A client was having trouble getting correct readings with our SprintIR 60% CO2 sensor. They were attempting to use the sensor to read exhaled carbon dioxide in an application similar to capnography, but were getting unexpected results.
To test the sensor, the client was breathing directly on the sensor and graphing the CO2 levels in real time using our GasLab® software. The software reported that the sensor peak readings were flat (see red lines). After verifying the sensor was not damaged, the client asked us if we knew any reason why they might be getting bad data.
Fortunately, we were able to duplicate the result in our lab. In the first plot, we found that we could saturate the sensor by blowing hard on it about 1 inch from the sensor membrane surface. In the second plot, we blew on the sensor from a distance of about 4 inches and achieved more accurate results.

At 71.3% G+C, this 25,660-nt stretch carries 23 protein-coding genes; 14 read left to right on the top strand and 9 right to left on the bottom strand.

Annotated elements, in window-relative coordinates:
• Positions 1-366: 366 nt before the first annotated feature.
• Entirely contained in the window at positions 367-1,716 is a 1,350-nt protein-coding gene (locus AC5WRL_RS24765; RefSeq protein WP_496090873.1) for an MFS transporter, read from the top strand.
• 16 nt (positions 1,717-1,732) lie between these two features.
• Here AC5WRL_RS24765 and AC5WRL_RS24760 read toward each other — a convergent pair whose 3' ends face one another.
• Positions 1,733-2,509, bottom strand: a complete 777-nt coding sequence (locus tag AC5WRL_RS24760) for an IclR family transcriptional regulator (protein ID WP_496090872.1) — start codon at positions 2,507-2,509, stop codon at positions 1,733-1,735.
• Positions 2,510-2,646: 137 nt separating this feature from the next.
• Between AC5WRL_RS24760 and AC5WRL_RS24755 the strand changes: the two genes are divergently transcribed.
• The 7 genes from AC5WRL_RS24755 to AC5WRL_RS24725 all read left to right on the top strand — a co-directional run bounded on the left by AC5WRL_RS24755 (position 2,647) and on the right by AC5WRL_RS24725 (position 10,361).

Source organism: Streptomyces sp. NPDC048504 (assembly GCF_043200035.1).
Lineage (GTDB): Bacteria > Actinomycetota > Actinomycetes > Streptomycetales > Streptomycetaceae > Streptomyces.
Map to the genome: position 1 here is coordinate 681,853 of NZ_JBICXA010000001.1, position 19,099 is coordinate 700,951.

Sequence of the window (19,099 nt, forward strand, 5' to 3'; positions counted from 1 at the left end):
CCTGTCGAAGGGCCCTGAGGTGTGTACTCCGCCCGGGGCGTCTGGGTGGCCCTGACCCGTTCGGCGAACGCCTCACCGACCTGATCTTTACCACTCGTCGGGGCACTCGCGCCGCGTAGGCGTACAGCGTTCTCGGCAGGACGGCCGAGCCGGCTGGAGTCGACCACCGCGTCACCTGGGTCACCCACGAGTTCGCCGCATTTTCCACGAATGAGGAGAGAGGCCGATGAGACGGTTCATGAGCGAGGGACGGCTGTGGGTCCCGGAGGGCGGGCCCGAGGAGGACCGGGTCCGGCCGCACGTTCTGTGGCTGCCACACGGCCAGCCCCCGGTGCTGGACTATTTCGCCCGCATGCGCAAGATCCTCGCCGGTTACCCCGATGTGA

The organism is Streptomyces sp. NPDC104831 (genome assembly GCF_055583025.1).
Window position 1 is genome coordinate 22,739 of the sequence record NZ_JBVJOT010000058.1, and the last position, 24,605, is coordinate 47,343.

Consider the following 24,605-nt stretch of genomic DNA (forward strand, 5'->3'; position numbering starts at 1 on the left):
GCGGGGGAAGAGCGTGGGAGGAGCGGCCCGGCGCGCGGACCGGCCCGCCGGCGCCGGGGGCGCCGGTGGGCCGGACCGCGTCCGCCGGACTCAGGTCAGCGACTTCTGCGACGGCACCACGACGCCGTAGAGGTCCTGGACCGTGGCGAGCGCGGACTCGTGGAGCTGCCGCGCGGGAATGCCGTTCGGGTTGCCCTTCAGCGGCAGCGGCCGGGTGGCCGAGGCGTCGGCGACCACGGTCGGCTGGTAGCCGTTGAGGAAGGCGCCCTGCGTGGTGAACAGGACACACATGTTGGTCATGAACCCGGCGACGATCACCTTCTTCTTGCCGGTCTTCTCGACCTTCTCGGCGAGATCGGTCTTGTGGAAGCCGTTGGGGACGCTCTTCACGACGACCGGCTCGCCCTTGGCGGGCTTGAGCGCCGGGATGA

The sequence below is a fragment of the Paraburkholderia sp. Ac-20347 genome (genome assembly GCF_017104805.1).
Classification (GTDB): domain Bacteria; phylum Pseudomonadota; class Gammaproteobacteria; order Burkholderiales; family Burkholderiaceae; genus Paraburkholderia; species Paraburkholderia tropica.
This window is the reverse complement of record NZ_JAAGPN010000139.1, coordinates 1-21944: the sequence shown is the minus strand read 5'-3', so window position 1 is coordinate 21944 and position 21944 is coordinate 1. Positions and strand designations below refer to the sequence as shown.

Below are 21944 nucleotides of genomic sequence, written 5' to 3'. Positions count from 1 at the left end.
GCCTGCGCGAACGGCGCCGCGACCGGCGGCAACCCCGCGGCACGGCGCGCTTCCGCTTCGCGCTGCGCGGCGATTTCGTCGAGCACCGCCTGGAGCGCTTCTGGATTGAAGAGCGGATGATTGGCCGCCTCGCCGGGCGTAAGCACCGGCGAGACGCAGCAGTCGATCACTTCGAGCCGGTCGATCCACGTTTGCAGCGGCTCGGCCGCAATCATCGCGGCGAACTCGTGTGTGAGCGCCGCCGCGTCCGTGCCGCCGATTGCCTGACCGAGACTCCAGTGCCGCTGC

With some experimentation, we found that we cold saturate the sensor at will, and then desaturate the sensor by sucking very close to the surface. The hot breath was hazing the optics. Conversely, by sucking the air near the membrane surface we were changing the pressure so that the condensate evaporated and the sensor began operating correctly virtually instantaneously. The same effect can be found by exhaling close to a mirror.
Although we had solved the mystery, we recommended the client use a vacuum pump and hydrophobic filter setup similar to the one we've tested for capnography to achieve the most accurate results.